Overdosing after completing a rehab program seems like another tale of Hollywood fame gone wrong. But, this is not about former child stars falling off after appearing on a reality show. This is about a newfound reliance on Christ's love after being released from the predisposed dependency on sin. With his grammy- nominated project, Rehab, just months in the rearview, Lecrae presents Rehab: The Overdose.
1. Overdose: the album starts with what seems to be a direct answer to Rick Ross’ BMF. Not as confrontational as anything Bizzle has put out, but still pointedly steadfast in championing righteous living. The steady stream of good punchlines and metaphors kicks things off in a more attention- grabbing way than Rehab. Locked in with his Dallas-Memphis- ATL flow, its promising to hear Lecrae come closer to that Real Talk energy level. The beat is nice but I doubt it would’ve been as tolerable beyond its 2 minute and 56 second run time.
2. More*: the aggressive tone of this project is established early as we move into a worshipful track in the same vein as some of Lecrae’s most popular ones (“Go Hard”, “Represent”, etc.). Authoritative drum beats, mixed with a choir synth sound, help set a solid stage for him to work on. Lecrae continues to shun shame, unabashedly proclaiming love and devotion to The Father, even as his platform grows.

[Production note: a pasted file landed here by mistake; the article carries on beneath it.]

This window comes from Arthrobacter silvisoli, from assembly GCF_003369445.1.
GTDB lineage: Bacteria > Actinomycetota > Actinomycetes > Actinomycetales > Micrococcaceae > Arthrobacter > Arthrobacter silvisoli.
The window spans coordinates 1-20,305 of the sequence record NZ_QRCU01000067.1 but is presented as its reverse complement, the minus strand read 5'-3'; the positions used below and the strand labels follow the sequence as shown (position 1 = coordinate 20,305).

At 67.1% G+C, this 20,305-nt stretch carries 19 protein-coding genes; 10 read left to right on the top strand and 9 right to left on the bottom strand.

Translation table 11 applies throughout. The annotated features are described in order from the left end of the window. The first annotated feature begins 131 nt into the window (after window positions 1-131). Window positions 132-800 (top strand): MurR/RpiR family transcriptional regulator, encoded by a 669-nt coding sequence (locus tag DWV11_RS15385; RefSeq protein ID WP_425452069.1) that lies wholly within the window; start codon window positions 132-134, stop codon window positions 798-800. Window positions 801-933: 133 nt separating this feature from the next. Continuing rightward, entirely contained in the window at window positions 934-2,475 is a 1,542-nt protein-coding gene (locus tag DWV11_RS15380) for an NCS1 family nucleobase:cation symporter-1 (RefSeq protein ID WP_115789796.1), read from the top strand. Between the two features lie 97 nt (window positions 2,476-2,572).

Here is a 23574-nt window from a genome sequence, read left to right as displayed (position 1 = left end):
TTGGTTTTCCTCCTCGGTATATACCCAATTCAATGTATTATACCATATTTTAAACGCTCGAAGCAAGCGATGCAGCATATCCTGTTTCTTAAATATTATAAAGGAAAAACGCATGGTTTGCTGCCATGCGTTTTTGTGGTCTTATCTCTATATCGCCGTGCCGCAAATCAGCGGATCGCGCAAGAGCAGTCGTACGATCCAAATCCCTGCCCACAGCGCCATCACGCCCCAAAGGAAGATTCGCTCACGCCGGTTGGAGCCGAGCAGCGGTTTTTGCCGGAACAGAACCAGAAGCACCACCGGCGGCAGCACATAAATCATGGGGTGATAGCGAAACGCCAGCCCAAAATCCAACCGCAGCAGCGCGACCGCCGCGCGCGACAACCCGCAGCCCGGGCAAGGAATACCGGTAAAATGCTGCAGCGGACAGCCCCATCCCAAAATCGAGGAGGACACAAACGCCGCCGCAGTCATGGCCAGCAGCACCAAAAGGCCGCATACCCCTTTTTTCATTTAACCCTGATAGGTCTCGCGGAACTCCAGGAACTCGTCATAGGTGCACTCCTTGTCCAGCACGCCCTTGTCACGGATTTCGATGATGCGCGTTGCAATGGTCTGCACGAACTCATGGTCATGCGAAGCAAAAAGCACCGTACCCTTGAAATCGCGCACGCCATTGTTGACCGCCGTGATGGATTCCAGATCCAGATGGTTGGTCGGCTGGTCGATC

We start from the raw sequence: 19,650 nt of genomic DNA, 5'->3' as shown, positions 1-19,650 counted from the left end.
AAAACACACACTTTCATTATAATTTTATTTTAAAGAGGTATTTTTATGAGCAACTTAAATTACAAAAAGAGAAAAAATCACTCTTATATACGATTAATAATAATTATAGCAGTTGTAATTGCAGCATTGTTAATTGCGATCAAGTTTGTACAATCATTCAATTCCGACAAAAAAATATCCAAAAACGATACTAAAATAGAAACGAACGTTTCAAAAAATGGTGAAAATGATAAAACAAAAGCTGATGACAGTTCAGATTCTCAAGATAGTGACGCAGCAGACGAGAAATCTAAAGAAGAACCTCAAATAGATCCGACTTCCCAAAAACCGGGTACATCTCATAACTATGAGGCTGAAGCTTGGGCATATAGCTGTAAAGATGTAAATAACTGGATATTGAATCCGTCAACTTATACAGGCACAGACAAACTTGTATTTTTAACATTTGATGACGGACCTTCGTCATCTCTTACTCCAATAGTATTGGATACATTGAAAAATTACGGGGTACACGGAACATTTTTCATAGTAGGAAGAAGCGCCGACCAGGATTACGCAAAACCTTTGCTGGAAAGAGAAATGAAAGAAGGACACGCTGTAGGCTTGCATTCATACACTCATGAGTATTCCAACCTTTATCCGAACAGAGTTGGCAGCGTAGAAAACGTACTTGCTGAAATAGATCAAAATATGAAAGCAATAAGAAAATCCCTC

3. Battle Song feat. Suzy Rock: not so sure the first few seconds added much to the song but this is a good, uptempo track overall. This exhorting track basically is a call to arms for Christians in the fight against sin and Lecrae continues with his balanced lyricism. Suzy Rock showcased her skill set, but her verse wasn’t on the level of what’s been heard from her previously. I definitely understand the reason this was performed heavily on the Unashamed Tour, with its energetic anthem feel.
4. Anger Management feat. Thi’sl*: arguably the best song on the album, from instrumentation to subject matter. Driving pianos, trumpets, and snares set up an open discussion for Lecrae and Thi’sl to speak on something that is all too prevalent within the Body. This track will hit home with those of us who are quick to trade harsh words, harbor hurt, or think too highly of ourselves.
5. Blow Your High feat. Canon: the beat says Chicago all over it, so Lecrae adjusted his flow accordingly and invited Windy City native Canon to spit sobering thoughts. Considering that Lecrae has been blessed to have some increased presence, there’s a chance some mary jane loving music buyer may scoop this project up and proceed to inhale some unexpected conviction. Based on Romans 1:25, this song is another principle- centered, detoxifying track.
6. Strung Out*: this song almost seems like a prelude or B-Side to “Killa”, to the point it would have been interesting to see how this track played against it on Rehab. “I’m goin thru withdrawals, shakes and all”, pretty much sums this track up as Lecrae takes a look back at a portion of the Rehab gone by. One note, the hook featured some nice harmonies but no singer was credited. Could it be that Creezy has some crooning ability that he’s been keeping under wraps? Maybe, maybe not but whoever sung it put some notes together.
7. Chase That Intro: a nice string solo prepares the listener for whatever the song "Chase That" brings. Running at 44 seconds, its arguable whether or not this was a necessary part of the playlist.